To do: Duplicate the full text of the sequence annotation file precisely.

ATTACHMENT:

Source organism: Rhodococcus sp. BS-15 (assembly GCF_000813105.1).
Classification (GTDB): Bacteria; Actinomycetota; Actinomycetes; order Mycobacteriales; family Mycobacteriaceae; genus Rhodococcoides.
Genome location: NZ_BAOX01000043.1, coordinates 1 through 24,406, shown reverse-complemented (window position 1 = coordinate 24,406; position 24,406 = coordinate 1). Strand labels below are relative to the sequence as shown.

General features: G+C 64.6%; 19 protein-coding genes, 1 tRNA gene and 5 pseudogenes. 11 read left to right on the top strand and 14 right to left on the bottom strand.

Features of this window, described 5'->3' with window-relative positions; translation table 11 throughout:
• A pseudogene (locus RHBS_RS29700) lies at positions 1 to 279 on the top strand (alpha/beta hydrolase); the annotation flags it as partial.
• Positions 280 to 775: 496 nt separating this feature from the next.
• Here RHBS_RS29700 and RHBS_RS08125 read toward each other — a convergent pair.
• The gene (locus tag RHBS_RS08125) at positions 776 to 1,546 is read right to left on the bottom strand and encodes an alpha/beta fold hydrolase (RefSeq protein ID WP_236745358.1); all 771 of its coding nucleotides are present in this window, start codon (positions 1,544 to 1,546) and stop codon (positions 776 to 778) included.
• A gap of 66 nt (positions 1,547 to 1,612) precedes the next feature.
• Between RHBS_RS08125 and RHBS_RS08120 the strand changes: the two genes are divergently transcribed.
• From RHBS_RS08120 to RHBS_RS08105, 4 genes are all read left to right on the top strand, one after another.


Source organism: Rhodococcus sp. BS-15 (assembly GCF_000813105.1).
Classification (GTDB): Bacteria; Actinomycetota; Actinomycetes; order Mycobacteriales; family Mycobacteriaceae; genus Rhodococcoides.
Genome location: NZ_BAOX01000043.1, coordinates 1 through 24,406, shown reverse-complemented (window position 1 = coordinate 24,406; position 24,406 = coordinate 1). Strand labels below are relative to the sequence as shown.

General features: G+C 64.6%; 19 protein-coding genes, 1 tRNA gene and 5 pseudogenes. 11 read left to right on the top strand and 14 right to left on the bottom strand.

Features of this window, described 5'->3' with window-relative positions; translation table 11 throughout:
• A pseudogene (locus RHBS_RS29700) lies at positions 1 to 279 on the top strand (alpha/beta hydrolase); the annotation flags it as partial.
• Positions 280 to 775: 496 nt separating this feature from the next.
• Here RHBS_RS29700 and RHBS_RS08125 read toward each other — a convergent pair.
• The gene (locus tag RHBS_RS08125) at positions 776 to 1,546 is read right to left on the bottom strand and encodes an alpha/beta fold hydrolase (RefSeq protein ID WP_236745358.1); all 771 of its coding nucleotides are present in this window, start codon (positions 1,544 to 1,546) and stop codon (positions 776 to 778) included.
• A gap of 66 nt (positions 1,547 to 1,612) precedes the next feature.
• Between RHBS_RS08125 and RHBS_RS08120 the strand changes: the two genes are divergently transcribed.
• From RHBS_RS08120 to RHBS_RS08105, 4 genes are all read left to right on the top strand, one after another.